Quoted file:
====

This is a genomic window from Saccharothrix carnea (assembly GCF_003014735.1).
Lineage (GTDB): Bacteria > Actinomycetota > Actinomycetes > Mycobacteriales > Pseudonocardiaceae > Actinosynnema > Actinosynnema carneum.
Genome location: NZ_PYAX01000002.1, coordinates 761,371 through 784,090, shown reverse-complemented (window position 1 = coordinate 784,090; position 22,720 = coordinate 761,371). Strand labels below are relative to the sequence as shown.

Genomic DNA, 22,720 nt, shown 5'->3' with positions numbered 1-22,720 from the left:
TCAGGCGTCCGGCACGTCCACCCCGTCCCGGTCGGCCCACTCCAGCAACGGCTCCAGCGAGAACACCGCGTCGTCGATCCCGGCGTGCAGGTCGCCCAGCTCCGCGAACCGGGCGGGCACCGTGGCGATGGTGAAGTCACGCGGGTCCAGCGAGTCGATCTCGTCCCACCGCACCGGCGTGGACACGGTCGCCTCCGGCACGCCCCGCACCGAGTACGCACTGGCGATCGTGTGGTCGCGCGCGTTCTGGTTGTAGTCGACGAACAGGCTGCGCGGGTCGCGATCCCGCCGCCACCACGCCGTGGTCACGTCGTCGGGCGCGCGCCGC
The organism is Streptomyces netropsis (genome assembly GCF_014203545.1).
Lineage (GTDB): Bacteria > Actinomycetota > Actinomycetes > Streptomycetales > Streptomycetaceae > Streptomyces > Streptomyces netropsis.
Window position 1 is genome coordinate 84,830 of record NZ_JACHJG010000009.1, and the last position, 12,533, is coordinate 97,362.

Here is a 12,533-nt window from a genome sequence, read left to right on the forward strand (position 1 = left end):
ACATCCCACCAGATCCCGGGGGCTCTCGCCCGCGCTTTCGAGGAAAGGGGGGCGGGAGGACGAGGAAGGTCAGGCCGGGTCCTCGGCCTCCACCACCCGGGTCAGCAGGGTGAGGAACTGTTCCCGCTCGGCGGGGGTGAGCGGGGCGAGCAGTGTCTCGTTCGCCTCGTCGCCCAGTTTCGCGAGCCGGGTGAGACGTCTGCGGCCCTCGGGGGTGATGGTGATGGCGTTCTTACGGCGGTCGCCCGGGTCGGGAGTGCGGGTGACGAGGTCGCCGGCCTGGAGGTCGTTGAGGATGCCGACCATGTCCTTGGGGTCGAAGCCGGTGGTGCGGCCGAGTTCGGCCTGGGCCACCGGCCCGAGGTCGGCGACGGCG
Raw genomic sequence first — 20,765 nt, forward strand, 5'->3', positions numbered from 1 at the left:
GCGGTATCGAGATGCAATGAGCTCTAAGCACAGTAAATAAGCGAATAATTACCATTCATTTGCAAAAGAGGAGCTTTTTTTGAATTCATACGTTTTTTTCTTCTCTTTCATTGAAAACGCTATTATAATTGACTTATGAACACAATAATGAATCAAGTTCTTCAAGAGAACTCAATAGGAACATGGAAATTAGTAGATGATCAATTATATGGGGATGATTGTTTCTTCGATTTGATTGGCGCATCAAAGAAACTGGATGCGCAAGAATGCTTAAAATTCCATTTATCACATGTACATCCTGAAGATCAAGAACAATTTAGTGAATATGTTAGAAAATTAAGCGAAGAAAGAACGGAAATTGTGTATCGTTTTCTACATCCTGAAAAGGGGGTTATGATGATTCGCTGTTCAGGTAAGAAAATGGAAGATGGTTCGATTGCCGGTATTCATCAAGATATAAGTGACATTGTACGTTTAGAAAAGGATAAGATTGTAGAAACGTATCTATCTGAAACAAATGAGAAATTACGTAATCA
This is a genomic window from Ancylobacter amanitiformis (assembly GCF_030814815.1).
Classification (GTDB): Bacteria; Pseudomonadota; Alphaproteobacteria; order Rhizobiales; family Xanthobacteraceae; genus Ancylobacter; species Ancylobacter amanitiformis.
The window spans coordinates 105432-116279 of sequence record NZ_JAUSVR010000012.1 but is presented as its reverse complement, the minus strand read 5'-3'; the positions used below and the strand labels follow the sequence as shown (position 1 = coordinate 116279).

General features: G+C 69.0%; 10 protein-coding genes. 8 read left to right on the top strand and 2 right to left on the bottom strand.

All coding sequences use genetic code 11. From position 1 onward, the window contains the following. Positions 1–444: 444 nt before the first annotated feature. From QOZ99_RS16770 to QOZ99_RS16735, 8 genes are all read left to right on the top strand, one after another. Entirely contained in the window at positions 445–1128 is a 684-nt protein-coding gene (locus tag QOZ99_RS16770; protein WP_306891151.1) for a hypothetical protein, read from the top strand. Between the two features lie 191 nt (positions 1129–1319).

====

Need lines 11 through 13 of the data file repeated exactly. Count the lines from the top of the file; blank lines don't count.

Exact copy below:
Raw genomic sequence first — 20,765 nt, forward strand, 5'->3', positions numbered from 1 at the left:
GCGGTATCGAGATGCAATGAGCTCTAAGCACAGTAAATAAGCGAATAATTACCATTCATTTGCAAAAGAGGAGCTTTTTTTGAATTCATACGTTTTTTTCTTCTCTTTCATTGAAAACGCTATTATAATTGACTTATGAACACAATAATGAATCAAGTTCTTCAAGAGAACTCAATAGGAACATGGAAATTAGTAGATGATCAATTATATGGGGATGATTGTTTCTTCGATTTGATTGGCGCATCAAAGAAACTGGATGCGCAAGAATGCTTAAAATTCCATTTATCACATGTACATCCTGAAGATCAAGAACAATTTAGTGAATATGTTAGAAAATTAAGCGAAGAAAGAACGGAAATTGTGTATCGTTTTCTACATCCTGAAAAGGGGGTTATGATGATTCGCTGTTCAGGTAAGAAAATGGAAGATGGTTCGATTGCCGGTATTCATCAAGATATAAGTGACATTGTACGTTTAGAAAAGGATAAGATTGTAGAAACGTATCTATCTGAAACAAATGAGAAATTACGTAATCA
This is a genomic window from Ancylobacter amanitiformis (assembly GCF_030814815.1).